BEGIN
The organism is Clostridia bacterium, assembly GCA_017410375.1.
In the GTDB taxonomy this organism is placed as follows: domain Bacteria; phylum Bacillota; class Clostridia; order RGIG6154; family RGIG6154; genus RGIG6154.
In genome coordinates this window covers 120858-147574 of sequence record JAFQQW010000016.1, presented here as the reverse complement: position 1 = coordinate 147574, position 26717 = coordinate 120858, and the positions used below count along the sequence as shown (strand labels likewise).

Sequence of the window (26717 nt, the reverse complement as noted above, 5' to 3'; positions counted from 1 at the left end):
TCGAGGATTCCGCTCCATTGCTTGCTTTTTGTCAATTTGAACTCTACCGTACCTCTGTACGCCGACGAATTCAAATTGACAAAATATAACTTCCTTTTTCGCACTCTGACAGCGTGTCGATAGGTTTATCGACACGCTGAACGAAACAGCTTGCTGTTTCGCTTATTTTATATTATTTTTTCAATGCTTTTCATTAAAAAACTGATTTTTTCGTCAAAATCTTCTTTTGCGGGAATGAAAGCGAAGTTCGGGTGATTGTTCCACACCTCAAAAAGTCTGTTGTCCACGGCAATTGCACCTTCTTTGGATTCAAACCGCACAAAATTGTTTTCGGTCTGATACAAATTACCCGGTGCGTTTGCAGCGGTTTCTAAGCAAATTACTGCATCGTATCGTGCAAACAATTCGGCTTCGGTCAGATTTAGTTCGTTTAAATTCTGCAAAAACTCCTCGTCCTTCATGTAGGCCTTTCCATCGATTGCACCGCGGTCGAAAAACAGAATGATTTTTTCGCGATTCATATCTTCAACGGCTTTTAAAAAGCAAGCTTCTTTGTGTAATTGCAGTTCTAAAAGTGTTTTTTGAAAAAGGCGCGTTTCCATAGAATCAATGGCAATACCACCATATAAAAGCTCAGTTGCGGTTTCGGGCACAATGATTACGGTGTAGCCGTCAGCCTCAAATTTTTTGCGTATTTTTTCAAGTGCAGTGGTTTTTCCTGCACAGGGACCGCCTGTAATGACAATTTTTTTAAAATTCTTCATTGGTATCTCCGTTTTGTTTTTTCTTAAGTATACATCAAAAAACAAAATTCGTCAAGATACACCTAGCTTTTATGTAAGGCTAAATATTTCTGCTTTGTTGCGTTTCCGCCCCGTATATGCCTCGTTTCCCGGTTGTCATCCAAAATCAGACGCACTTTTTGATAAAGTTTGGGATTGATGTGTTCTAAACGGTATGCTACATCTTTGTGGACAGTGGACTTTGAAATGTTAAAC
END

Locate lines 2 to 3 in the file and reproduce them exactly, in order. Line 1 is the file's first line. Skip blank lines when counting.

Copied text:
In the GTDB taxonomy this organism is placed as follows: domain Bacteria; phylum Bacillota; class Clostridia; order RGIG6154; family RGIG6154; genus RGIG6154.
In genome coordinates this window covers 120858-147574 of sequence record JAFQQW010000016.1, presented here as the reverse complement: position 1 = coordinate 147574, position 26717 = coordinate 120858, and the positions used below count along the sequence as shown (strand labels likewise).